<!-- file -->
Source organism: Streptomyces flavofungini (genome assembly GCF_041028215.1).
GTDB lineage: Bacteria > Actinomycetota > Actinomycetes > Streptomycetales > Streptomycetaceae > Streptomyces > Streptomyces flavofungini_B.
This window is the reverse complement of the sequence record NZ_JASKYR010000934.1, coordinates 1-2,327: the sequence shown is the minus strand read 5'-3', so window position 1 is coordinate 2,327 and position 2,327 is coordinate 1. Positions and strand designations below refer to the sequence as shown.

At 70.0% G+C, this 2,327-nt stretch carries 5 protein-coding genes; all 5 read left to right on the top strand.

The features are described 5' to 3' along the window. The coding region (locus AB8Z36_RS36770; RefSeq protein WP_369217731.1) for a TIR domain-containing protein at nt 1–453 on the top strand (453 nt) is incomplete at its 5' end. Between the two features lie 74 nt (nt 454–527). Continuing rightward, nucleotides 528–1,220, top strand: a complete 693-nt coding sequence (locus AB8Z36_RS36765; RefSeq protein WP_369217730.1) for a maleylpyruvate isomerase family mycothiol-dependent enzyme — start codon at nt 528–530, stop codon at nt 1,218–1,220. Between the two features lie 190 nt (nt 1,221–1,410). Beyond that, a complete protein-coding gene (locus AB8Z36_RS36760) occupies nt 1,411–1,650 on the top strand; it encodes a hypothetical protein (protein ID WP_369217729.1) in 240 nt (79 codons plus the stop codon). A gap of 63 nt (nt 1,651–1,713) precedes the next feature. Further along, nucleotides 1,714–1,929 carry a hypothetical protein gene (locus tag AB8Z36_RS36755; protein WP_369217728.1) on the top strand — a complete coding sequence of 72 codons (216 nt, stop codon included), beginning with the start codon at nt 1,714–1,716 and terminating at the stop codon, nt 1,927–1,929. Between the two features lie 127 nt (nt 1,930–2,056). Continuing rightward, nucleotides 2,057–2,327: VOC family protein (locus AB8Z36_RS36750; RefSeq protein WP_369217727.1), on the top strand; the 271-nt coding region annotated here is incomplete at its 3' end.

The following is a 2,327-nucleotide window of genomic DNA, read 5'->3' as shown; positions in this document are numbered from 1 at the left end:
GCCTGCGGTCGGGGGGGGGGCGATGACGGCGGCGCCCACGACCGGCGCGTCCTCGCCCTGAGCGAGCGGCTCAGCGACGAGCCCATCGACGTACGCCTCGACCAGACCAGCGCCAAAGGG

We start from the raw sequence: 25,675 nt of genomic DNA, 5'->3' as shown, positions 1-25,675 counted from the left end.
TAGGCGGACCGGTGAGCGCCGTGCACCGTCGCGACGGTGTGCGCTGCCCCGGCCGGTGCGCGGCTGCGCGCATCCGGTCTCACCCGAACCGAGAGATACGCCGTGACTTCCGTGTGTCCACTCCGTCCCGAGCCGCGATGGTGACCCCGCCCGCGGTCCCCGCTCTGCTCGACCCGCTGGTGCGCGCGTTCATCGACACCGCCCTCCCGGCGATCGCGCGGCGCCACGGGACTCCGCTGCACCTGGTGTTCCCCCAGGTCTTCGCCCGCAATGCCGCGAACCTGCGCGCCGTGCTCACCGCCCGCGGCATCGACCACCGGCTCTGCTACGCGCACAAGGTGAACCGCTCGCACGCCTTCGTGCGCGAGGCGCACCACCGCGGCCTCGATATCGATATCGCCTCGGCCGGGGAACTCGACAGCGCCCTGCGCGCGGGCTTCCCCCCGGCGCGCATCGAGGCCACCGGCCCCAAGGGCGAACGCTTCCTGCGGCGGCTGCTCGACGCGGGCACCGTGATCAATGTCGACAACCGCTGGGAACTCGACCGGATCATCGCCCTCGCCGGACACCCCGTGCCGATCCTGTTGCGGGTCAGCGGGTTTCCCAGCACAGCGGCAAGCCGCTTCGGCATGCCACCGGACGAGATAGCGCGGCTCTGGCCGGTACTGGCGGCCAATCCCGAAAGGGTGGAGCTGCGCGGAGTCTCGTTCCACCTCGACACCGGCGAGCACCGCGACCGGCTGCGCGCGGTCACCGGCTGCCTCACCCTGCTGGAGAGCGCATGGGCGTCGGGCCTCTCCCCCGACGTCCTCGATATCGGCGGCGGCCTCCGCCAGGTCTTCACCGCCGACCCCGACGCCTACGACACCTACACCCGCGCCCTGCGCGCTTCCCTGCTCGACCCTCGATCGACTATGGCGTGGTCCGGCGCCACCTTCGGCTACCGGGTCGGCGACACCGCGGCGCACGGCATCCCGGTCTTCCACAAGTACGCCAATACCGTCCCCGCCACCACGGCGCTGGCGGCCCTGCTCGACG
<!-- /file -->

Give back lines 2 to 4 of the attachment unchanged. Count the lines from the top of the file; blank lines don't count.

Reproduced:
GTDB lineage: Bacteria > Actinomycetota > Actinomycetes > Streptomycetales > Streptomycetaceae > Streptomyces > Streptomyces flavofungini_B.
This window is the reverse complement of the sequence record NZ_JASKYR010000934.1, coordinates 1-2,327: the sequence shown is the minus strand read 5'-3', so window position 1 is coordinate 2,327 and position 2,327 is coordinate 1. Positions and strand designations below refer to the sequence as shown.

At 70.0% G+C, this 2,327-nt stretch carries 5 protein-coding genes; all 5 read left to right on the top strand.